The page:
Container cranes at Maasvlakte 2 are unmanned and pretty much fully automated. Aside from a few small processes, the whole operation is managed by computers.
Moving forward, this could be used on a larger scale to speed up the shipping supply chain process, but there are some concerns. Digital errors, unchecked by human eyes could cause damage or harm. There’s also the risk of criminals hacking into the system.
Entirely unmanned, or hosting a small skeleton crew, self-piloting and self-managing – possibly out for testing later this year.
The YARA Birkeland Autonomous Container Vessel plans to be operational on a sea route between Brevik, Herøya and Larvik ports in southern Norway by 2020.
The ship’s navigation and autonomous operations will be supported by a number of proximity sensors, including a radar, a light detection and ranging (LIDAR) device, an automatic identification system (AIS), an imaging system and an infrared (IR) camera.
The looming downside is, of course, a lack of jobs which will impact the shipping industry. That’s not to say this will see jobs lost immediately, with ships like the YARA Birkeland costing three times more than a similar sized conventional ship, and plenty of regulatory and legal requirements to iron out, we don’t expect to see fully autonomous shipping just yet.
Martek Marine will continue our mission to revolutionise ship safety, performance and crew welfare. Where automation is a benefit for the industry as a whole, you can guarantee we’ll be leading the way.
“I had absolutely no indication anything was wrong until I woke up in a hospital bed and was told I’d suffered a heart attack. Before that there had been no obvious signs – I hadn’t experienced any pain and was living my life as normal.”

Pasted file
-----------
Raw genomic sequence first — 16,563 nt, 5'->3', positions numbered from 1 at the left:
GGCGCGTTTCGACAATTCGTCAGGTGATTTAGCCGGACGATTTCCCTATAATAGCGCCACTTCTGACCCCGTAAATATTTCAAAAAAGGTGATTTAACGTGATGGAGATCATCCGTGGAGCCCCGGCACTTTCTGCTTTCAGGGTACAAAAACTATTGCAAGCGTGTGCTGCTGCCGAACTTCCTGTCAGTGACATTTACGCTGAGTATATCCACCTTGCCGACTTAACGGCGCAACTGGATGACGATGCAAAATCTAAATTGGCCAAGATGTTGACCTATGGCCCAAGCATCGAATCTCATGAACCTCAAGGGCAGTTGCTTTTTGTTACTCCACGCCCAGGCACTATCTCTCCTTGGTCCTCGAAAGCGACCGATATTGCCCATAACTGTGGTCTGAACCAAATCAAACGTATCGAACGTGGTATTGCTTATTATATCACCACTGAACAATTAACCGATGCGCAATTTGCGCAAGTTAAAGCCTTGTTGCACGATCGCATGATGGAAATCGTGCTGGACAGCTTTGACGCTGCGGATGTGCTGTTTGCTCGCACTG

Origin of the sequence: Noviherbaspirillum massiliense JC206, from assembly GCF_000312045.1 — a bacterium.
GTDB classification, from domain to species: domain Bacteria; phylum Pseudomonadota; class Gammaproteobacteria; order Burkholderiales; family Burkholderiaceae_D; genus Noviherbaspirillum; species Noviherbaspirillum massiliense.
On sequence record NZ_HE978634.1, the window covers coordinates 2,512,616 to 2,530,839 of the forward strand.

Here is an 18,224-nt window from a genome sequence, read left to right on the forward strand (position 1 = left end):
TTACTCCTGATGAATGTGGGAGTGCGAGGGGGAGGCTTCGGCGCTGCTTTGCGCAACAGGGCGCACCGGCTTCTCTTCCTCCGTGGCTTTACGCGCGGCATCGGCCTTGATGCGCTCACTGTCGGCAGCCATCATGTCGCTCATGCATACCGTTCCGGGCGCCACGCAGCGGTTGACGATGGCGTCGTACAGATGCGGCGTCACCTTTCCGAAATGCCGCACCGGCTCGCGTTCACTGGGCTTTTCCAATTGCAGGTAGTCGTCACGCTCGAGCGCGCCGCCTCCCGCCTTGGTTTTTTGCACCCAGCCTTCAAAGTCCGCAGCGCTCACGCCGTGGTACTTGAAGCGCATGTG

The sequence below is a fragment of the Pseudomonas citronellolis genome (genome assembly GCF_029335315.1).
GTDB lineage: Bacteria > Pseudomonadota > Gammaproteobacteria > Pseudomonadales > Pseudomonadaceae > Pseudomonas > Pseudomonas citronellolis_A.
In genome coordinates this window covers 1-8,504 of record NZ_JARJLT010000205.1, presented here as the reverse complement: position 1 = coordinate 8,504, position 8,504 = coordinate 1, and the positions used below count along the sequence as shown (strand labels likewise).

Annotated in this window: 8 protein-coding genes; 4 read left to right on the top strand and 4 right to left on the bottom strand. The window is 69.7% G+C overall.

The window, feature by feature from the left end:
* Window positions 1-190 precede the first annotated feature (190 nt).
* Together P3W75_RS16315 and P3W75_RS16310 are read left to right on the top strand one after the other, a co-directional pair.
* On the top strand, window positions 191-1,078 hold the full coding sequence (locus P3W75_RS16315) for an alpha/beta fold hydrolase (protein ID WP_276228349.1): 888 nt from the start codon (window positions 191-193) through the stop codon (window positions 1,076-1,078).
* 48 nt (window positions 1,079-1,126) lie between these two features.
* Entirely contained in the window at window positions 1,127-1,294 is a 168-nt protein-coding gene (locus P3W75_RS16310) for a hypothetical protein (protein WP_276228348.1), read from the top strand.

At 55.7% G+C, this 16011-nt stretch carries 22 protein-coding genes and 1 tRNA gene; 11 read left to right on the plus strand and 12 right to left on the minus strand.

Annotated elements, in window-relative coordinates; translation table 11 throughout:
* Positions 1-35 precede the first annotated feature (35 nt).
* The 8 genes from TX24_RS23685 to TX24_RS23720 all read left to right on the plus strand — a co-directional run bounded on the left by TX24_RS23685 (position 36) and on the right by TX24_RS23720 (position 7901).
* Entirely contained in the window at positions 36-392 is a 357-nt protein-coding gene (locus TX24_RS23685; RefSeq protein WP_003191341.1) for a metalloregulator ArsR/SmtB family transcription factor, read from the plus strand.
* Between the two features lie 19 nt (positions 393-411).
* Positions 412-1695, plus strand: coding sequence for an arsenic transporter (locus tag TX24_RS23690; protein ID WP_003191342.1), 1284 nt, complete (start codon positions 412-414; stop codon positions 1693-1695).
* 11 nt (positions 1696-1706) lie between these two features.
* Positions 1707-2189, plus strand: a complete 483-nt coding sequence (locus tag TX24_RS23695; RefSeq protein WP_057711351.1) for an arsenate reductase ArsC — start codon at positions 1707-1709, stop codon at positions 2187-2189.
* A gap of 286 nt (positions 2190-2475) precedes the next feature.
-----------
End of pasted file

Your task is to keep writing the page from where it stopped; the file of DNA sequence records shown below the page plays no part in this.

Sir Ranulph Fiennes is no stranger to entering the unknown and is described by the Guinness Book of Records as the greatest living explorer.
He was one of the first people in the world to walk across the Antarctic unaided in some of the most unforgiving surroundings.
To achieve such an amazing goal takes the ultimate level of fitness, stamina and determination, and when you think of someone like Sir Ranulph; you think of a healthy person ready to take the world on. However, on 7th June 2003, Sir Ranulph‘s life took somewhat of an unexpected course into unknown territory.
Sir Ranulph was boarding a flight to Edinburgh at Bristol Airport when he suffered a massive heart attack, just before the plane took off.
Luckily for Sir Ranulph, the emergency fire services who attended to this incident had an AED, which saved his life. Sir Ranulph went on from here to have double heart-bypass surgery at Bristol Royal Infirmary.
Following the incident, Sir Ranulph commented on his escape: “I was extremely lucky that a mobile defibrillating unit and the expert assistance of the Blue Watch of the Bristol Airport Fire Station were immediately on the scene.” “I had absolutely no indication anything was wrong until I woke up in a hospital bed and was told I’d suffered a heart attack. Before that there had been no obvious signs – I hadn’t experienced any pain and was living my life as normal.”
Sir Ranulph was one of the lucky ones to survive an SCA, as one of his fellow passengers was a nurse and they managed to get a defibrillator to him within 4 minutes. It would have been a very different picture now had the AED not been available.
Sir Ranulph has since gone on to conquer many more challenges, even running seven marathons on seven continents in seven days for the British Heart Foundation, just 4 months after his operation. Sir Ranulph has pledged to take an AED with him on all his future expeditions as standard and believes that such a small piece of kit should be available in all public places.